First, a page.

But the thing that’s impacted me most through reading the story, and having just witnessed my mom playing everything from grocery store to boat-safari with Will and Owen last week, is the notion that we as adults can lead our children to play at richer, more complex levels. As teachers and parents, we can push kids to play in more dramatic, rich and sustained ways by modeling play, establishing scenarios when a child seems at a loss for what to do and asking children’s questions about their play that push them to think further about it. (In Tools of the Mind programs, students are asked to write down their plan for play at the outset of the day, bizarre as that might sound.) As a preschool teacher, I am reminded to attend to children’s play and help them plan and extend it a bit more. (I think I may start a play notebook where I begin recording our three-year-olds notions of what kinds of dramatic play they hope to engage in, partly so that I can track how that develops over time and help them think about how to play together in more sustained, collaborative ways.) As a parent, I’m engaging in a bit more story-telling while driving and at-home scenario-suggesting when one or both of the boys seems at a loss for what to do, while still resisting falling back into my long-ago role as perpetual playmate. Once the boys are engaged in play, I let them have at it while I enjoy my role as eavesdropper from the kitchen.

Tuesday, October 6, 2009

Dinner on the Farm

I’ve been enjoying dinner-making so much more now that we’re subscribing to a CSA (community supported agriculture group). I let the week’s produce dictate most of my meal-planning and we’ve wound up eating and enjoying more veggies than ever. I also frequently try out recipes recommended by our farmers, Jenny and Chris Jackson. Now I’m looking forward to going to their farm this coming Saturday for a fine dinner from the fields – prepared by folks with far more talent in the art of food preparation than me. Local hog farmers, Mike and Evie, will barbecue two heritage breed pigs while Pine Mountain caterer (and my good friend) Shannon Klein will ignore the fact that she gave birth to her daughter Lila less than a month ago and prepare a feast for lots of local food lovers to enjoy as they sit outdoors at long tables on the farm where the food was produced. There will be a large selection of pies for dessert -- and local artisans will be on hand selling their work too.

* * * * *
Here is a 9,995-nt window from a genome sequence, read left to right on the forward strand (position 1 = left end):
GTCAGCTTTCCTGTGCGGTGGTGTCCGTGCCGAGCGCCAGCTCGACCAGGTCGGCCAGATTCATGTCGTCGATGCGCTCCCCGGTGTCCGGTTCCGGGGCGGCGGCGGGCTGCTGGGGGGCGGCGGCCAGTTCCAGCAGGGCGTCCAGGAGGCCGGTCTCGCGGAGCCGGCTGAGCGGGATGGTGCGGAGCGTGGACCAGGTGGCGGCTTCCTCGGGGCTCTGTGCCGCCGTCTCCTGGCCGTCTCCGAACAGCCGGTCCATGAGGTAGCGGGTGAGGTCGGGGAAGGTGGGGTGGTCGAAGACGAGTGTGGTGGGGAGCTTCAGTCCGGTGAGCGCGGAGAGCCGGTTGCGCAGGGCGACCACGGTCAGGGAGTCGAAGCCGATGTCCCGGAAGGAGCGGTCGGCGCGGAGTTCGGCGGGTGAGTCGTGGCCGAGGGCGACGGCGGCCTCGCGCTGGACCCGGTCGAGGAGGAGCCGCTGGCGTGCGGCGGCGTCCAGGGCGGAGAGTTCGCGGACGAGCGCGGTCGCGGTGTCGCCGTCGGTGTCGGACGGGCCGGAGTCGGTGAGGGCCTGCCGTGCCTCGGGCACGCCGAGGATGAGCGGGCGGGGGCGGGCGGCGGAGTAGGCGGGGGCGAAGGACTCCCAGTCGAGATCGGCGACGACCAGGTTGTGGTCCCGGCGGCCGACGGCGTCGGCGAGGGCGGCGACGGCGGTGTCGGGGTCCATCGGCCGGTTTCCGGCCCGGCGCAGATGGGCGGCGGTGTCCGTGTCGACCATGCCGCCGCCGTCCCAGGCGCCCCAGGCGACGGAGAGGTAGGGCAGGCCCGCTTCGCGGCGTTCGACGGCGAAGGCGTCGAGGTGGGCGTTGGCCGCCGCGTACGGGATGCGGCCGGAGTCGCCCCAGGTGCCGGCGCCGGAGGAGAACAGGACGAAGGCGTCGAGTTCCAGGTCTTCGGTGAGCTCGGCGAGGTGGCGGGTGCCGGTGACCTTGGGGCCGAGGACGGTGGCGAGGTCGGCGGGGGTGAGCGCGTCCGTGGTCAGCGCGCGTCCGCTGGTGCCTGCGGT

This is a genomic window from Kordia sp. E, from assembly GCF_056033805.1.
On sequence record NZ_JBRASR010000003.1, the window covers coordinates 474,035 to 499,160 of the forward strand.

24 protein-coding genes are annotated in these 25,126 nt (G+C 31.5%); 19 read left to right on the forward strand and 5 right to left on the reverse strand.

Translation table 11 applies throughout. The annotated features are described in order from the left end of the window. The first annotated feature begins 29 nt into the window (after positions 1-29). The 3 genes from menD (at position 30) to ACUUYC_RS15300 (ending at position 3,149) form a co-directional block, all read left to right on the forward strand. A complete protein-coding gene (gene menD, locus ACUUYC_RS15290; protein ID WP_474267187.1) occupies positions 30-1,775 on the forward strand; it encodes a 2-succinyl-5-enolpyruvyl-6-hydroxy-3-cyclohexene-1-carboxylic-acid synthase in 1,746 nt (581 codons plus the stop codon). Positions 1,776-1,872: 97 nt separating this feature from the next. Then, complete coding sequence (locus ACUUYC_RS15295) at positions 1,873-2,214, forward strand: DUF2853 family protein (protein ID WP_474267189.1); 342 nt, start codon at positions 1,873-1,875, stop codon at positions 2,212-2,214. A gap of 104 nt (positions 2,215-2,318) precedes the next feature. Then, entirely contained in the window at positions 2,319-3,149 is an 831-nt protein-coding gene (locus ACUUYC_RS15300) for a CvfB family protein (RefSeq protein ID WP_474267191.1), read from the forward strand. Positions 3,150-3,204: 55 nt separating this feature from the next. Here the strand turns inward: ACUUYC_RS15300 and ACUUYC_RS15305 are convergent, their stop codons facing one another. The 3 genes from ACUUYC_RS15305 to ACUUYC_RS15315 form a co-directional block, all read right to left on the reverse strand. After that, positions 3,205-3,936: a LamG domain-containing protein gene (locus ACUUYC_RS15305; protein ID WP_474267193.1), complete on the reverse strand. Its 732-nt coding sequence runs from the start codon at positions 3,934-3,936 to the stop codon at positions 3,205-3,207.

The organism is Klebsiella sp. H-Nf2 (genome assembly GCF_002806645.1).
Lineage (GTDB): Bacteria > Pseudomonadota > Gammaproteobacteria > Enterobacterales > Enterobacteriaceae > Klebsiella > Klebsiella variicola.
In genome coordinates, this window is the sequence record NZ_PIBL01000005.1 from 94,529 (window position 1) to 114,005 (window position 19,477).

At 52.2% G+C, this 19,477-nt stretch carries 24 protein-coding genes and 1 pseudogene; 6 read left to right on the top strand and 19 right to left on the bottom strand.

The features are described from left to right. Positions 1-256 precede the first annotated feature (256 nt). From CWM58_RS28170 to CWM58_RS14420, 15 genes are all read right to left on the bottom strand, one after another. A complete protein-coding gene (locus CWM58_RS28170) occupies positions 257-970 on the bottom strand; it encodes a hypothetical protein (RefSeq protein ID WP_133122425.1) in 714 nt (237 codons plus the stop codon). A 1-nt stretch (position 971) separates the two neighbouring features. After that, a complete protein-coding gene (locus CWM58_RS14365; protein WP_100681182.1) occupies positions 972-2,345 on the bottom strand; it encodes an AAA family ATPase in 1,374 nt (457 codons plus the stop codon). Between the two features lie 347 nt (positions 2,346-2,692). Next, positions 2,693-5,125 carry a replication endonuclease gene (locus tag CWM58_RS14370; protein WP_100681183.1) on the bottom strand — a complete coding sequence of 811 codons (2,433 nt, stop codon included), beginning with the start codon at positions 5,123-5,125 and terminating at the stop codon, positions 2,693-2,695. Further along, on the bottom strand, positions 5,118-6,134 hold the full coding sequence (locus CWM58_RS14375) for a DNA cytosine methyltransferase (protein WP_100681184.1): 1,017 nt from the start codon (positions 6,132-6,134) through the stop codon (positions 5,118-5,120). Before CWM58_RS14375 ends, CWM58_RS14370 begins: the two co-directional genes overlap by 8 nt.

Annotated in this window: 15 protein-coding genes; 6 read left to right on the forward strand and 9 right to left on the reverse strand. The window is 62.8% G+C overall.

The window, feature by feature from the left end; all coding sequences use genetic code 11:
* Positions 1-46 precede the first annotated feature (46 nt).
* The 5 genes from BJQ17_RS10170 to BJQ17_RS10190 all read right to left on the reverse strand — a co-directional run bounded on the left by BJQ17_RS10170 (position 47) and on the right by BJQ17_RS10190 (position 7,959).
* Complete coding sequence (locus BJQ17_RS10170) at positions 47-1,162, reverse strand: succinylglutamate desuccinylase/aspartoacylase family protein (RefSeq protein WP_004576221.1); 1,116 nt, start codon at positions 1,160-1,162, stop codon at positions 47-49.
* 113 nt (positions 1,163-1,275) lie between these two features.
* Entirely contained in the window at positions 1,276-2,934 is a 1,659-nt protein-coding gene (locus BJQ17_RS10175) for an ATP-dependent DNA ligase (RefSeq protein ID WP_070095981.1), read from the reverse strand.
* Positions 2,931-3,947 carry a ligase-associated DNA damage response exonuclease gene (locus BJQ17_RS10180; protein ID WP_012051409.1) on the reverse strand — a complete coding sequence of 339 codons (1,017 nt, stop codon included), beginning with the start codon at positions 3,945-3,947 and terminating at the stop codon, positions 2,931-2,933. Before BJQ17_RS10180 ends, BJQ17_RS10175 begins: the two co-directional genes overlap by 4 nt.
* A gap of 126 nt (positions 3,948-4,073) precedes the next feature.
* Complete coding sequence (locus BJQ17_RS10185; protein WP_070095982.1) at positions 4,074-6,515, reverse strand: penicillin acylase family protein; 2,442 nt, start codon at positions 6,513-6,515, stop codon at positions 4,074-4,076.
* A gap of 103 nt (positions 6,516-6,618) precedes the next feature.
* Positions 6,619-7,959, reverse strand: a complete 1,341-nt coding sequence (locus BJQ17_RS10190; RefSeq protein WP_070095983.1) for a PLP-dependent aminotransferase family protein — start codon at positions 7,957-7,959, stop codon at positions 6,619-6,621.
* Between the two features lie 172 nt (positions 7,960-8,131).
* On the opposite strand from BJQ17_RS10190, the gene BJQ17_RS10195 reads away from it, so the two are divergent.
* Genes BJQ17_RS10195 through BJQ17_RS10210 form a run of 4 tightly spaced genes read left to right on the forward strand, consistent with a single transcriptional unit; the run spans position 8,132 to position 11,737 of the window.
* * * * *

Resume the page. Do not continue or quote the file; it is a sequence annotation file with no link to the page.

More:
We’ll bring the kids and let them run around and gawk at the chickens and crops before sitting down for a fine meal too.

Here’s a few photos from the farm dinner we attended last fall. If you live nearby and don’t have plans for Saturday evening, consider coming out.

Time: 4-8 p.m. Saturday Oct. 10
Location: Jenny-Jack Farm Pine Mountain, 707 White Cemetery Road,

Pine Mountain, GA 31822Price: $45 per person; children 12 and under are free; children over 12 are $20.

For reservations e-mail by Friday.

Monday, October 5, 2009

Beach scenes

We spent a long weekend with my parents at Harbor Island, where there's no surf except at high tide and lots of tide pools to play in and shorebirds to watch. But we were drawn there because it's within wading distance (at low tide at least) of Hunting Island, S.C. -- still one of our favorite places to go because it's a state park where forests, dolphins, shorebirds and osprey still prevail over condos and beach-cruising cars.
Here are a few of our favorite things to do at both beaches:
hermit crab catch-and-releasing
wave braving
surfing without the surf
body surfing with grammy
treasure burying

bird and dolphin watching from the pier
And two parting scenes:

gulls in a row

loving chokehold

Sunday, October 4, 2009

Dooley in the garden

As someone who both grew up making Colorado-to-Auburn road trips every other year to visit my grandparents and who married into a family fanatical about all things Bulldawg, it was something of an honor for me to get to interview Vince Dooley (long-ago Auburn all-star quarterback turned national championship-winning head football coach for Georgia). The subject of our interview was Dooley's intense love for gardening, which he discovered fairly late in life. The story is in today's Ledger-Enquirer.

Dooley, and Atlanta garden guru and radio show host Walter Reeves, will speak at a benefit Garden Gala for the Columbus Botanical Garden on Oct. 21.